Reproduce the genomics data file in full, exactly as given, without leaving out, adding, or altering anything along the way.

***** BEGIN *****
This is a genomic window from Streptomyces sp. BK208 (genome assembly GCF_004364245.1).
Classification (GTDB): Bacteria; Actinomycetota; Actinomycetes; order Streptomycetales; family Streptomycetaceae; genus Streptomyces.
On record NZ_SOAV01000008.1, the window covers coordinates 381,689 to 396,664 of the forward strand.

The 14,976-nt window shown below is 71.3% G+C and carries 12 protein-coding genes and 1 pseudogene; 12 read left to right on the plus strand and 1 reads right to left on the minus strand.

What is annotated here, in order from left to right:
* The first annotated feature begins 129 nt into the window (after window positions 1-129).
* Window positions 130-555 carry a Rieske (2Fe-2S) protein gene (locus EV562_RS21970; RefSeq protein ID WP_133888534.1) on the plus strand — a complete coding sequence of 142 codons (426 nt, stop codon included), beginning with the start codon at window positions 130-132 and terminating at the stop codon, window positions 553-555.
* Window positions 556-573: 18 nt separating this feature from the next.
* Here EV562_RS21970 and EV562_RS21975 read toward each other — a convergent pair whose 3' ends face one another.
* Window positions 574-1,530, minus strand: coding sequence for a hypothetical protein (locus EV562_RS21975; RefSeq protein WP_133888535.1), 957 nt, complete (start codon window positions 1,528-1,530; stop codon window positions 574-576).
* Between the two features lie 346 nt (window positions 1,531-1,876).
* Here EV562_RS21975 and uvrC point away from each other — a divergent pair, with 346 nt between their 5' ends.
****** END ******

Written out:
This is a genomic window from Streptomyces sp. BK208 (genome assembly GCF_004364245.1).
Classification (GTDB): Bacteria; Actinomycetota; Actinomycetes; order Streptomycetales; family Streptomycetaceae; genus Streptomyces.
On record NZ_SOAV01000008.1, the window covers coordinates 381,689 to 396,664 of the forward strand.

The 14,976-nt window shown below is 71.3% G+C and carries 12 protein-coding genes and 1 pseudogene; 12 read left to right on the plus strand and 1 reads right to left on the minus strand.

What is annotated here, in order from left to right:
* The first annotated feature begins 129 nt into the window (after window positions 1-129).
* Window positions 130-555 carry a Rieske (2Fe-2S) protein gene (locus EV562_RS21970; RefSeq protein ID WP_133888534.1) on the plus strand — a complete coding sequence of 142 codons (426 nt, stop codon included), beginning with the start codon at window positions 130-132 and terminating at the stop codon, window positions 553-555.
* Window positions 556-573: 18 nt separating this feature from the next.
* Here EV562_RS21970 and EV562_RS21975 read toward each other — a convergent pair whose 3' ends face one another.
* Window positions 574-1,530, minus strand: coding sequence for a hypothetical protein (locus EV562_RS21975; RefSeq protein WP_133888535.1), 957 nt, complete (start codon window positions 1,528-1,530; stop codon window positions 574-576).
* Between the two features lie 346 nt (window positions 1,531-1,876).
* Here EV562_RS21975 and uvrC point away from each other — a divergent pair, with 346 nt between their 5' ends.